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P. Skubisz, A. Żak, M. Burdek, Ł. Lisiecki and P. Micek

Products of Microalloyed Constructional Steels, J. Arch. Mater. Manuf. Eng. 15 , 153-158 (2006). [5] M. Opiela, Effect of Thermomechanical Processing on the Mi-crostructure and Mechanical Properties of Nb-Ti-V Microal-loyed Steel, J. Mat. Eng. Perf. 23 , 3379-3388 (2014). [6] J. Majta, J.G. Lenard, M. Pietrzyk, A study of the effect of the thermomechanical history on the mechanical properties of a high niobium steel, Mat. Sci. Eng. 4208 , 249-259 (1996). [7] M.L.N. da Silva, W. Regone, S.T. Button, Microstructure and mechanical properties of microalloyed steel

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M. Kwiecień, P. Graca, K. Muszka and J. Majta

REFERENCES [1] N. Murty, S. Torizuka, Mater. Sci. Forum 633-634 , 211-221 (2010). [2] H.S. Zurob, C.R. Hutchinson, Y. Brechet, G. Purdy, Acta Mater. 50 , 3075-3092 (2002). [3] B. Santillana, D.G. Eskin, R. Boom, L. Katgerman, Mater. Sci. Eng. 27 , 1-6 (2011). [4] A.G Kostryzhev, C.D. Slater, O.O. Marenych, C.L. Davis, Scientific Reports 6 (2016). [5] J.S. Ha, J.R. Cho, B.Y. Lee, M. Y. Ha, J. Mater. Process. Technol. 113 (1), 257-261 (2001). [6] K. Miłkowska-Piszczek, J. Falkus, METABK 53 , 571-573 (2014). [7] S

Open access

J. Górka

References [1] K. Nishioka, K. Ichikawa, Progress in termomechanical control of steel plates and their commercialization, Science and Technology of Advanced Materials 13 (2), 1-20 (2012). [2] A. Lisiecki, Titanium Matrix Composite Ti/TiN Produced by Diode Laser Gas Nitriding, Metals 5(1), 54-69 (2015), doi: 10.3390/ met5010054. [3] A. Grajcar, K. Radwański., H. Krztoń , Microstructural analysis of a thermomechanically processed Si-Al TRIP steel characterized by EBSD and X-ray techniques, Solid State Phenomena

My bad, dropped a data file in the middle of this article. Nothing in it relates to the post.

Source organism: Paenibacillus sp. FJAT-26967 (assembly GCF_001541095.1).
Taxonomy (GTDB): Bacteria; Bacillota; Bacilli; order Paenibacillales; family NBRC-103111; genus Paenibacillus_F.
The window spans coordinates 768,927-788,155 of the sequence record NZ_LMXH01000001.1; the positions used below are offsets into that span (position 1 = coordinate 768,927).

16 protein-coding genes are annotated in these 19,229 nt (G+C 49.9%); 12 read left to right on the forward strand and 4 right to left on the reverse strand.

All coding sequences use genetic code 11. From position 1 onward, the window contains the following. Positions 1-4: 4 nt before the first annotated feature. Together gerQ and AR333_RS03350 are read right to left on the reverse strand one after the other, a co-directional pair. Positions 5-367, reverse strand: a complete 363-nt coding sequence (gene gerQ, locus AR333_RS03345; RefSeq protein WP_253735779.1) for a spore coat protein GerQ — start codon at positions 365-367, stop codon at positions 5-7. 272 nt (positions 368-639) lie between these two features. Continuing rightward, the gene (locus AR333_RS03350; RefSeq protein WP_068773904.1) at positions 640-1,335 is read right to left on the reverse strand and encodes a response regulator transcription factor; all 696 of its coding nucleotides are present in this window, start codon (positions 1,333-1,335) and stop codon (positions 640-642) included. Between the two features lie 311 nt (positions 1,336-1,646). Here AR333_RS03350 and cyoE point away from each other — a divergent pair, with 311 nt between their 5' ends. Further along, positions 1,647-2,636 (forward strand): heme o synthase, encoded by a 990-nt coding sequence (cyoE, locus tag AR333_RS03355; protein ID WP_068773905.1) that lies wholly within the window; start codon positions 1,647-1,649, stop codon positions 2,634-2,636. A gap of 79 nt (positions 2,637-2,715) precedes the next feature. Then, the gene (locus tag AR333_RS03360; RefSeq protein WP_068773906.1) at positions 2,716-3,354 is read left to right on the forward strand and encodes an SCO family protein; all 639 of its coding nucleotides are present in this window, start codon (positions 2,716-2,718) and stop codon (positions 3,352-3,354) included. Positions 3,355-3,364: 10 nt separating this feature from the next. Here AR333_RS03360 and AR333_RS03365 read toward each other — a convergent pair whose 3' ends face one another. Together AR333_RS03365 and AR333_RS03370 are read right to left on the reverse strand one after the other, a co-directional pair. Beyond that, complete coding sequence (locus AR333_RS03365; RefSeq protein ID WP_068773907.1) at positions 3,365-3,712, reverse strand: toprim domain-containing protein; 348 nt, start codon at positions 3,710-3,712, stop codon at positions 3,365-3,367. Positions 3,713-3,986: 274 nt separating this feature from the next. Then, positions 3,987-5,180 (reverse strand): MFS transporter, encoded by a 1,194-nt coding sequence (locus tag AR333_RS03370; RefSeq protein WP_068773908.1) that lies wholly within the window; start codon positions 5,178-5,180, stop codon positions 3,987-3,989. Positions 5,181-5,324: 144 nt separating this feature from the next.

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M. Soliman, H. Palkowski and A. Nofal

. Yamada, Metall. Mater. Trans. A 27, 1961-1971 (Jul. 1996). [6] N. Wade, C. Lu, Y. Ueda, T. Maeda, Trans. Japn. Foundarymen‘s Soc. 4, 22-26 (Apr. 1985). [7] G.E. Dieter, H.A. Kuhn and S.L. Semiatin, Handbook of Workability and Process Design, 2003 USA. [8] M. Soliman, H. Palkowski, A. Nofal, Key Eng. Mater. 457, 199-204 (2011). [9] M. Soliman, A. Nofal, H. Palkowski, Alloy and process design of thermo-mechanically processed multiphase ductile iron, Materials and Design 87, 450-465 (2015